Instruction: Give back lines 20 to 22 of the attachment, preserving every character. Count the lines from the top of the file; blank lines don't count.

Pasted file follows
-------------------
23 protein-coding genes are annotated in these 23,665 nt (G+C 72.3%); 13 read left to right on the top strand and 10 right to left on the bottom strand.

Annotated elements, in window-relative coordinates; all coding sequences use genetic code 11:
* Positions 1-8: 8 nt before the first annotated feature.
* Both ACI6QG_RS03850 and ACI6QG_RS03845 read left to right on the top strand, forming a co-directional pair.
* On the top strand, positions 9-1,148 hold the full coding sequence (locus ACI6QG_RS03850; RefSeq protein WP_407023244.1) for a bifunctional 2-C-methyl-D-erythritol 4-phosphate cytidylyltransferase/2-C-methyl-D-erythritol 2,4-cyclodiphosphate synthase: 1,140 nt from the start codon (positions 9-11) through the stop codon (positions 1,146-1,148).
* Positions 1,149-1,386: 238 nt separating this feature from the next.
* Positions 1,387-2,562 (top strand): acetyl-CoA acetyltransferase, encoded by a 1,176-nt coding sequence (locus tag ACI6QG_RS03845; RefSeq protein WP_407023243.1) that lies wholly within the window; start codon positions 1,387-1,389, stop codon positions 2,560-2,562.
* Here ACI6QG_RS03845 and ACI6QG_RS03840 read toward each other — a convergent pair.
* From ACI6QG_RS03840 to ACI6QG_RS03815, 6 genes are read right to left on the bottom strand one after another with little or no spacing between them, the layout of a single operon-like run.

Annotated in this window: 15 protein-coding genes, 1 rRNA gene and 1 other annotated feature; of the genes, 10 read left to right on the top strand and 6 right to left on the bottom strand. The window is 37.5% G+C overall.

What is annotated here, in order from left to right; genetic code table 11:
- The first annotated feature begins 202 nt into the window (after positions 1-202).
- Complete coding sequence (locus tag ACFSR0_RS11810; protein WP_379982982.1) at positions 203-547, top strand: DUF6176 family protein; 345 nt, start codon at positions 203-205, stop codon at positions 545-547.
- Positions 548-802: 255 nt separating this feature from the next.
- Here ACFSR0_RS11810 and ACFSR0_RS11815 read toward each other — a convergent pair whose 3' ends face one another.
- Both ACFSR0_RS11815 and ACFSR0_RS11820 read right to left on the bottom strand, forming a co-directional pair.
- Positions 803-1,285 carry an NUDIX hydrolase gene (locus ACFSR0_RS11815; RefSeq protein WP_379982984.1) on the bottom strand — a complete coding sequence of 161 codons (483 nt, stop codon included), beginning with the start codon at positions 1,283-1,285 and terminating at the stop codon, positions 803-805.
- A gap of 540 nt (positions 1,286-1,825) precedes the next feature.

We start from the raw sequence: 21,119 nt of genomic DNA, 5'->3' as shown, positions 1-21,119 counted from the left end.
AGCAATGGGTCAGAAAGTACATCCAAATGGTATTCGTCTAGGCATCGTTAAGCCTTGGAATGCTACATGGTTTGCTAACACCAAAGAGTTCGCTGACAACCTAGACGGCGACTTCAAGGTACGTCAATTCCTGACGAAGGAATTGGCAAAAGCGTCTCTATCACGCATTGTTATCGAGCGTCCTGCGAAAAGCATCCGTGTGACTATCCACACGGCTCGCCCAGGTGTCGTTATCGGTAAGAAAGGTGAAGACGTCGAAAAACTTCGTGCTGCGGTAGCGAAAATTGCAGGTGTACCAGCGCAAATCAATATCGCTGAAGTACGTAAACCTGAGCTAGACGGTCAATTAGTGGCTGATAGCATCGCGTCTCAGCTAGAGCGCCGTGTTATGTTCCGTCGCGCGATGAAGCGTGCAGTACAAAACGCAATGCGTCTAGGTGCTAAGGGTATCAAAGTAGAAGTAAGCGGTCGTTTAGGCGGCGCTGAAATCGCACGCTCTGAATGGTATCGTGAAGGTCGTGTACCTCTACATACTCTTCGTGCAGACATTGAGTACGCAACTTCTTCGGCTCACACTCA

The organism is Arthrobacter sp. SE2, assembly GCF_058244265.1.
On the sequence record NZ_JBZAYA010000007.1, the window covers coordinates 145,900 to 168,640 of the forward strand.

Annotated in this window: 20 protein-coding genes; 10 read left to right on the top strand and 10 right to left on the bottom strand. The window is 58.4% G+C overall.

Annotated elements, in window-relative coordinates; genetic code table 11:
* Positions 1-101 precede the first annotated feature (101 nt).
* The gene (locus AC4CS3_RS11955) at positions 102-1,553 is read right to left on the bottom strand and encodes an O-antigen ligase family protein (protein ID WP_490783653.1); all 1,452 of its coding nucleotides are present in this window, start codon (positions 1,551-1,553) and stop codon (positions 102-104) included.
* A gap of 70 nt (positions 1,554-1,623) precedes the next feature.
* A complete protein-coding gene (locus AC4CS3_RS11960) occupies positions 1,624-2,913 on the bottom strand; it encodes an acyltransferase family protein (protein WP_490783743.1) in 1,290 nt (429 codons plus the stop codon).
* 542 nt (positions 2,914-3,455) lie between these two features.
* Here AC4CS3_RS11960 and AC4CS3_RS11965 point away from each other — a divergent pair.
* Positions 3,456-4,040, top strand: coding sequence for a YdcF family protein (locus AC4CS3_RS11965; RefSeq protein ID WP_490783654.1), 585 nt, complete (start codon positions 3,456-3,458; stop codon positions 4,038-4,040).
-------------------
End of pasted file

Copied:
AGCAATGGGTCAGAAAGTACATCCAAATGGTATTCGTCTAGGCATCGTTAAGCCTTGGAATGCTACATGGTTTGCTAACACCAAAGAGTTCGCTGACAACCTAGACGGCGACTTCAAGGTACGTCAATTCCTGACGAAGGAATTGGCAAAAGCGTCTCTATCACGCATTGTTATCGAGCGTCCTGCGAAAAGCATCCGTGTGACTATCCACACGGCTCGCCCAGGTGTCGTTATCGGTAAGAAAGGTGAAGACGTCGAAAAACTTCGTGCTGCGGTAGCGAAAATTGCAGGTGTACCAGCGCAAATCAATATCGCTGAAGTACGTAAACCTGAGCTAGACGGTCAATTAGTGGCTGATAGCATCGCGTCTCAGCTAGAGCGCCGTGTTATGTTCCGTCGCGCGATGAAGCGTGCAGTACAAAACGCAATGCGTCTAGGTGCTAAGGGTATCAAAGTAGAAGTAAGCGGTCGTTTAGGCGGCGCTGAAATCGCACGCTCTGAATGGTATCGTGAAGGTCGTGTACCTCTACATACTCTTCGTGCAGACATTGAGTACGCAACTTCTTCGGCTCACACTCA

The organism is Arthrobacter sp. SE2, assembly GCF_058244265.1.
On the sequence record NZ_JBZAYA010000007.1, the window covers coordinates 145,900 to 168,640 of the forward strand.